Secondly, impact matters. What has come out of actions such as public appearances, donations, the volunteering days, the initiative or the education provided that take their place on websites and CSR reports? What outcome can we see from the public stance that a leader has taken, apart from the act itself or the social media buzz? What was made possible for society?

In this day and age where corporations and their leaders are looked at for showcasing social values instead of just economic value, social acts need to show concrete result in order to matter (and not be buried into our newsfeeds).

To ensure this, it is important to select an area where the unique input can make a difference. Whatever the actions are, they need to be planned just like the overall business itself—what are the untapped areas that society requires corporate support for, and how can resources be used effectively to achieve the ideal outcome?

Finally, global companies need to take into account the local landscapes. One successful message around a corporation’s stand on social issues does not directly translate into other markets. A successful and risk-free approach always goes back to the first two points—does it align with the companies’ values and business practice, and will it have an impact—and then adds the local context.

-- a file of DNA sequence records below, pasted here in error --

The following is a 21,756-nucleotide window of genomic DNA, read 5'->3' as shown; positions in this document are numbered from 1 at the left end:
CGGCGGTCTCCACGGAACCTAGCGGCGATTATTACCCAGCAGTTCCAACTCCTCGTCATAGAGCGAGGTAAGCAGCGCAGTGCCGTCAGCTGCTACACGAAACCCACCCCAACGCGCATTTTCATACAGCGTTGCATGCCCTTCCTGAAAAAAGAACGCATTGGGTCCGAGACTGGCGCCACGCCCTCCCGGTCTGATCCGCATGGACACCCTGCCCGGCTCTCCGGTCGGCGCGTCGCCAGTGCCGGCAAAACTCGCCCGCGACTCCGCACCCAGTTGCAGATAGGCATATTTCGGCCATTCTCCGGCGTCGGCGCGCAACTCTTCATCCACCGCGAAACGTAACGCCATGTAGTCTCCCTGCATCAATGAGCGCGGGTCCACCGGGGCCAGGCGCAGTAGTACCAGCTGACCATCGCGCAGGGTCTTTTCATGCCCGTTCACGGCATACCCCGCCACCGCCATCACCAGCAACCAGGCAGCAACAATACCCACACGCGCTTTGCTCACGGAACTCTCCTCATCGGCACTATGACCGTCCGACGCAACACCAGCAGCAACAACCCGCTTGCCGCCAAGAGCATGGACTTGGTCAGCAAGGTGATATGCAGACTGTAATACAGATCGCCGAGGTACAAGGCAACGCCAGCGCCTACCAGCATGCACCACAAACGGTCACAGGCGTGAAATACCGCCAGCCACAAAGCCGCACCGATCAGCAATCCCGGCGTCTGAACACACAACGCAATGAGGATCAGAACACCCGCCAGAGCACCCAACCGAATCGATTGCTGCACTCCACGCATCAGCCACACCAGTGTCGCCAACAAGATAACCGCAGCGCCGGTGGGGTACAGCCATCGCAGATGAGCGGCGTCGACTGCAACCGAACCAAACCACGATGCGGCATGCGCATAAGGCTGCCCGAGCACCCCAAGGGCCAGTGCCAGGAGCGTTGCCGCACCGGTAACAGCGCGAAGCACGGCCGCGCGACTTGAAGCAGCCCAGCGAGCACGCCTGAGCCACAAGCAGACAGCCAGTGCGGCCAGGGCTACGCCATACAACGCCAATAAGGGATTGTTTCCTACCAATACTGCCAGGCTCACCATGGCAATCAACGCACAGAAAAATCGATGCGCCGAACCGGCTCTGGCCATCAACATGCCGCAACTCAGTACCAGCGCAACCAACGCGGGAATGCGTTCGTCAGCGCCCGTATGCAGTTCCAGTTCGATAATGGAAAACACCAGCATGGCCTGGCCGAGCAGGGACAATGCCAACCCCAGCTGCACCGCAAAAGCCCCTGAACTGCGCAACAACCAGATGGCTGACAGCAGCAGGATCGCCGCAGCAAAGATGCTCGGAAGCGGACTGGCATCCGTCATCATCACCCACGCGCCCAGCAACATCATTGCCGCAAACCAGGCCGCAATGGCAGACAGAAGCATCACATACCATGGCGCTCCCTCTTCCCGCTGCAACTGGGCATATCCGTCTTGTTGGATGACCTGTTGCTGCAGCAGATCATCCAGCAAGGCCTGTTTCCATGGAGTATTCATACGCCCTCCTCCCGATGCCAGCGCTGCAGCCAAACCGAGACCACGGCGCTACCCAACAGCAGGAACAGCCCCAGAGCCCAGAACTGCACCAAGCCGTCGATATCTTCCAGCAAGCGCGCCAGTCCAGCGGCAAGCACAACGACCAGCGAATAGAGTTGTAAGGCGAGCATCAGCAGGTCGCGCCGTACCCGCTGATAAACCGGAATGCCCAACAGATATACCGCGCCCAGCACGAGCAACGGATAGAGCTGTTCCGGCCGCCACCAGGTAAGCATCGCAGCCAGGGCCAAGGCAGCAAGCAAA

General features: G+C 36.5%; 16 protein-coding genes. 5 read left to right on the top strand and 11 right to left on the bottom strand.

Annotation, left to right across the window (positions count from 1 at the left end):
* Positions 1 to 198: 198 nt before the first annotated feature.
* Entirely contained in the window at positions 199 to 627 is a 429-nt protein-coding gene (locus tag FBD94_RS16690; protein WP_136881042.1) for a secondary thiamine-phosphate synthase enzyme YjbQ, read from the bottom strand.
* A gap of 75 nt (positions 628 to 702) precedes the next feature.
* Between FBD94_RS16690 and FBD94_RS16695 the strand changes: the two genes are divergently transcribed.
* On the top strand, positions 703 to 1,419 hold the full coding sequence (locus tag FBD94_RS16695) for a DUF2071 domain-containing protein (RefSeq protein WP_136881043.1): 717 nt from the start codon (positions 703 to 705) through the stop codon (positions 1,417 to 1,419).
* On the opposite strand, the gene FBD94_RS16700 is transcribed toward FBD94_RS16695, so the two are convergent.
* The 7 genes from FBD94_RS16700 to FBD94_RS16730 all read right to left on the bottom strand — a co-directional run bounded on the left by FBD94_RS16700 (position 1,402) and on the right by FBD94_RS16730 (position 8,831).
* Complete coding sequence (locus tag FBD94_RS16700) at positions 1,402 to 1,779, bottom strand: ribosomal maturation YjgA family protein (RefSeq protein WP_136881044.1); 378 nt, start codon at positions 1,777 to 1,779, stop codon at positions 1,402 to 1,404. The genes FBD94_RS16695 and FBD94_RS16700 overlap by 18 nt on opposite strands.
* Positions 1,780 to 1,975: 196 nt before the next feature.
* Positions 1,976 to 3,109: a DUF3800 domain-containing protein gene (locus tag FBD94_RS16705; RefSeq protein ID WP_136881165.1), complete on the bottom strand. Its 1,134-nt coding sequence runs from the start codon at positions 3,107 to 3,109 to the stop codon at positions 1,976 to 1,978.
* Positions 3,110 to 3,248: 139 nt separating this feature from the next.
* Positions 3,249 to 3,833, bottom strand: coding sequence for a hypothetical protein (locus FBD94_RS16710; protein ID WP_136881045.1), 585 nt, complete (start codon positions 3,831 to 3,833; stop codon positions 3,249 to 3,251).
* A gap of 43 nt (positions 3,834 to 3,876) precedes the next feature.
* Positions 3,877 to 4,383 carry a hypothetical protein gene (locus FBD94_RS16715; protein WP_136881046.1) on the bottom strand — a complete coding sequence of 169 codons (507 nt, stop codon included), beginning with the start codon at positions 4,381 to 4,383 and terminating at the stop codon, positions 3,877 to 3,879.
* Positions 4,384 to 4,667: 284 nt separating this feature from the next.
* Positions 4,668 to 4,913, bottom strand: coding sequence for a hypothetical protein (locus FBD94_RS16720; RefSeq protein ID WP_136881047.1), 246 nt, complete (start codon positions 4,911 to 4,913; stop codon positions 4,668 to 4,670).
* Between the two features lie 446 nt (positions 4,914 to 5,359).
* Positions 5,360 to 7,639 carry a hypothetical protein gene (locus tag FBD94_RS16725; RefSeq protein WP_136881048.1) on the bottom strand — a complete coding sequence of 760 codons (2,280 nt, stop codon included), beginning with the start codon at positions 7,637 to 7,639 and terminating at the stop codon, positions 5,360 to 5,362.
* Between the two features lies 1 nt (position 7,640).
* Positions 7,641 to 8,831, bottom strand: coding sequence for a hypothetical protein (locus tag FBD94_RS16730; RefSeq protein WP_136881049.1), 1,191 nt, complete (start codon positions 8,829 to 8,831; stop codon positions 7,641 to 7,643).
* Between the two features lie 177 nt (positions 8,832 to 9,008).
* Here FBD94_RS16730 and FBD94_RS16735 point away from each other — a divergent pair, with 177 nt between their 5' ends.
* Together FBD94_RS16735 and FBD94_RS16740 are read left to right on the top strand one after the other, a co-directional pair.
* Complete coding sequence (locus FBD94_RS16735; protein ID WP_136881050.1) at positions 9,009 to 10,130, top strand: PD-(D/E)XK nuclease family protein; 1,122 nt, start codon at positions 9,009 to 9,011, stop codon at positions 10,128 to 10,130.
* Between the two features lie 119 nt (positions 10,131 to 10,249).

One of APCO Tokyo’s clients in the defense and technology space embodies the three how-tos. Headquartered in the United States, they run several STEM-related educational initiatives, directly reflecting their business areas such as robotics and rocketry in the programs. They also sponsor events that grow the community around the educational topic to eventually make it self-sustaining and evolving. And they make the effort to adapt programs to take on societal challenges and needs unique to specific markets.In Japan, the client focuses on educating young female students in STEM, based on government data that shows a clear lack of females pursuing STEM careers. And they do not just talk the talk—specifically, their female CEO, the 20% female-executives and 30% female-members of board walk the walk in a usually male-dominated field to confirm that their program of encouraging women in the STEM field is ingrained in their corporate culture.

With transparent and impactful results to show, such as a 30%+ growth in female participation in related national competitions and a three-fold increase in applications to the CSR program within three years, it is demonstrating value that resonates with many and mitigates risk of having unintended consequences.

The time, effort and human resources that a corporation and the leaders themselves offers to society requires deeper thought than a quick return-to-investment analysis attributed to a typical marketing activity. Such factors take more thought and transparency to be acknowledged. Whether it will be taking a stand through corporate communication or CSR activities, social risk is possible to avoid, so long as actions are long-term, genuine and impactful. If the goal is quick return, consumers and stakeholders will see right through.